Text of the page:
Mr Bridenstine said the planned US “space force” – which President Donald Trump wants to become the sixth branch of the American military – is meant to deter countries that “believe they are going to get an advantage by destroying space”.
The US, Russia, China and, most recently, India have all successfully demonstrated the capability to shoot satellites out of space.
In an interview with Sky News to mark the 50th anniversary of the moon landings, Mr Bridenstine, who is NASA’s administrator, said: “There are countries around the world that believe they are going to get an advantage by destroying space.
“But people need to know this – you will not get an advantage over the United States by destroying space.
“And to the extent that we have a space force, it is to make sure that if we can convince people rightly and properly that they will not gain an advantage by destroying space, then they won’t make those investments.
“That’s the goal, so that space can be preserved for humanity, for science, for exploration, for commerce.”
US politicians have expressed concern about the threat posed by Chinese hackers targeting satellites.
In 2018 report, the Washington-based think tank, the Centre For Strategic and International Studies, warned that China is “arguably the fastest rising power in space” and has “made rapid progress in developing both its space and counter-space capabilities”.
“The country tested direct-ascent weapons, on-orbit robotics, and remote proximity operations,” the think tank said.
“Reports indicate that China is also developing and testing directed energy and jamming technologies.”
In his interview with Sky News, Mr Bridenstine spoke about his focus on the Artemis mission to put American astronauts on the moon by 2024, and then eventually go on to Mars.
He said: “When we think about how we get to the moon, we’ve tried to get to the moon over and over again since the Apollo era, and it always fails.
“The question is why? It fails not because of the technical risk, it fails because of the political risk.
“So when a programme goes 15 years, then you have administration change, congress change, budgets change, priorities change, you never get to the end state.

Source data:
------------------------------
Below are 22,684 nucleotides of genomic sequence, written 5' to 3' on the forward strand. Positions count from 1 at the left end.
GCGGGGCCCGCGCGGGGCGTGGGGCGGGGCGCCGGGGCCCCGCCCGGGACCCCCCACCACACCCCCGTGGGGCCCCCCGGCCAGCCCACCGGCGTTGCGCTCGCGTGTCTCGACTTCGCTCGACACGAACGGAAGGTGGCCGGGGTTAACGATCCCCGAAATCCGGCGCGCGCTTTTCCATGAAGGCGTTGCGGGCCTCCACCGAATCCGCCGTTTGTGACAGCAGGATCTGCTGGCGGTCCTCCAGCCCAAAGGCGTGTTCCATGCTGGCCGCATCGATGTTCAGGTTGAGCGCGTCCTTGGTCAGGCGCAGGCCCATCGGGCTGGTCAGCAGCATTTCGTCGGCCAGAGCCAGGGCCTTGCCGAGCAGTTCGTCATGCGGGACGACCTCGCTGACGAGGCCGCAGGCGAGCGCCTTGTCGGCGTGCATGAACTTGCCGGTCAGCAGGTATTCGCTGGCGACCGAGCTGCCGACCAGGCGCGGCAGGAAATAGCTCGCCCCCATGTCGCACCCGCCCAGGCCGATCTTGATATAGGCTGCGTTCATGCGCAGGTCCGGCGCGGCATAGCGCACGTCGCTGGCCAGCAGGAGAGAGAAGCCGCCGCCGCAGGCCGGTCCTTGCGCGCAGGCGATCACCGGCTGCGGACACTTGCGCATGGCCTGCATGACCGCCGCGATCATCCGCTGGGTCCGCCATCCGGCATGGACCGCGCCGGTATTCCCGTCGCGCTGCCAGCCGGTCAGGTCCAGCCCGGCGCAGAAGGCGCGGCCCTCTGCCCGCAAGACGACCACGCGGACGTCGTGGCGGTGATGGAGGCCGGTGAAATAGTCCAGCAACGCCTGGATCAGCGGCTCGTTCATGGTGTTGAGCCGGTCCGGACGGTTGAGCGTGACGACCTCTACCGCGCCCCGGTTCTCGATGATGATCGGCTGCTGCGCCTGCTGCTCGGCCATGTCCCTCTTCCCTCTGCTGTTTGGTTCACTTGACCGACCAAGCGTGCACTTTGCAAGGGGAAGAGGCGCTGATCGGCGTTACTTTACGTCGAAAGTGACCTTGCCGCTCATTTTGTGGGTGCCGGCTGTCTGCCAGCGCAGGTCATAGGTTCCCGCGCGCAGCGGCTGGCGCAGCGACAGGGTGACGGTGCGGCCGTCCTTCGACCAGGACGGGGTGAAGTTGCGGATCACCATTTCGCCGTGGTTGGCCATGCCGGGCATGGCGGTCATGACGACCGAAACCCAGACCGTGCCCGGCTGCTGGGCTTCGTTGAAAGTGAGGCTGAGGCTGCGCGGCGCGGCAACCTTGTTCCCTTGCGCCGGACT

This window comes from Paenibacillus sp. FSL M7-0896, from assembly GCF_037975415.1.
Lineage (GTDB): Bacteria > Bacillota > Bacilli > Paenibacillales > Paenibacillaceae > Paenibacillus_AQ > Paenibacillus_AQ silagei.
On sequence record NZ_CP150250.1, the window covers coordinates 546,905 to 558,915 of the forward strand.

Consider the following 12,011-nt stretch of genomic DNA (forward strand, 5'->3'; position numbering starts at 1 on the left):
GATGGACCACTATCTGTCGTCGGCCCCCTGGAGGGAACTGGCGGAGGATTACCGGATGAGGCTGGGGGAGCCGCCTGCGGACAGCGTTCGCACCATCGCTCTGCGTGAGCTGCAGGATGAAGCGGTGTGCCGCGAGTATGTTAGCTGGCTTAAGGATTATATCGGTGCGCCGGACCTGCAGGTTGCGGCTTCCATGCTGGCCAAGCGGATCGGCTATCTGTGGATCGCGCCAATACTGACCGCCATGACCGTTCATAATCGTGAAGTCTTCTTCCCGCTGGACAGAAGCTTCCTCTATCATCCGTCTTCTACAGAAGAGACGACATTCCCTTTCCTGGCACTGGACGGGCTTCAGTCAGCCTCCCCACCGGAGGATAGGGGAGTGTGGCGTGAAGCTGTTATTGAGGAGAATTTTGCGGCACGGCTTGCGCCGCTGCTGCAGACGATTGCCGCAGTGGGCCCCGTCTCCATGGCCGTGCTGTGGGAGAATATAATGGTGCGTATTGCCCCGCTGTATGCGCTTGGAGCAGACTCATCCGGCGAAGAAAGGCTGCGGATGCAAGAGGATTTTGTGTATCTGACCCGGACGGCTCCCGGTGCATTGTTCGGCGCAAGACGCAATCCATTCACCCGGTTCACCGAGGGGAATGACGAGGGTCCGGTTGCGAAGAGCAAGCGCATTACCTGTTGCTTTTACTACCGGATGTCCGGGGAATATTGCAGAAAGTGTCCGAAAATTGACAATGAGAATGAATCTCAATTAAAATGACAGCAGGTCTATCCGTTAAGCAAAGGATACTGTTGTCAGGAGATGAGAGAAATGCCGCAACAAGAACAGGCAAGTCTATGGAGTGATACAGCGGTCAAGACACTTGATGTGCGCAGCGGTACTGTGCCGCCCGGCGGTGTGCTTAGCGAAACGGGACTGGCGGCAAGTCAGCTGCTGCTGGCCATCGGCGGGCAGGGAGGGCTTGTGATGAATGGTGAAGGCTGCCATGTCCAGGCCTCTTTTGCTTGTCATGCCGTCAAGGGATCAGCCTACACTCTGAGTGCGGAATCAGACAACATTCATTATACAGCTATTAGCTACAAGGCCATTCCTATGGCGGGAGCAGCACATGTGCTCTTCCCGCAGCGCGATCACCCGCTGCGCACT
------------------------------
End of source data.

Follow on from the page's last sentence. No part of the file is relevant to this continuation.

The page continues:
“And so what the president has said is that we are going to accelerate the path, so we are going to go within five years, go and get it done… we retire the political risk by accelerating.”
NASA’s ambition is to put the first woman on the moon in 2024.
Asked if a female astronaut would be the first of her crew to step on the surface, Mr Bridenstine replied: “I would imagine that the next person we have walking on the moon will be a woman.”
NASA is partnering closely with private industry, and believes that in the future there will be a space economy built on mining, tourism and research.
Mr Bridenstine was asked if he had considered that NASA could be paving the way for humans to make the same mistakes when it comes to natural resource exploitation in space as they have done on Earth.
He said: “I think when it comes to the resources of the moon, that’s ultimately what will drive commercial industry and development of space.
“It’s what drove people to come to the United States of America and then expand West, and ultimately that will drive the expansion of humanity in to our own solar system.
“So no I don’t view that as counterproductive, I view that as very productive. But it is absolutely true that there is a regulatory piece to this that has not been developed yet and we have to get that right.”
Eventually NASA wants to send humans to Mars.
Mr Bridenstine said: “There are complex organic compounds on Mars – the building blocks for life exist on Mars.
“They don’t exist on the moon, they exist on Mars.
“Doesn’t mean there’s life there – I don’t know, neither does anybody else, but we ought to go find out.
“We now know that there’s liquid water 12km (7.5 miles) under the surface of Mars, where the water is protected from the radiation of deep space.
“What do we know about liquid water on earth? Anywhere it exists, there’s life.
“Does that mean there’s life on Mars? I don’t know, but the probability has gone up yet again.
“I think there could come a day when we find life on another world, and when that happens I think it should be done by the United States of America leading a coalition of free nations and that’s ultimately what we are trying to achieve.”
Author: Hannah Thomas-Peter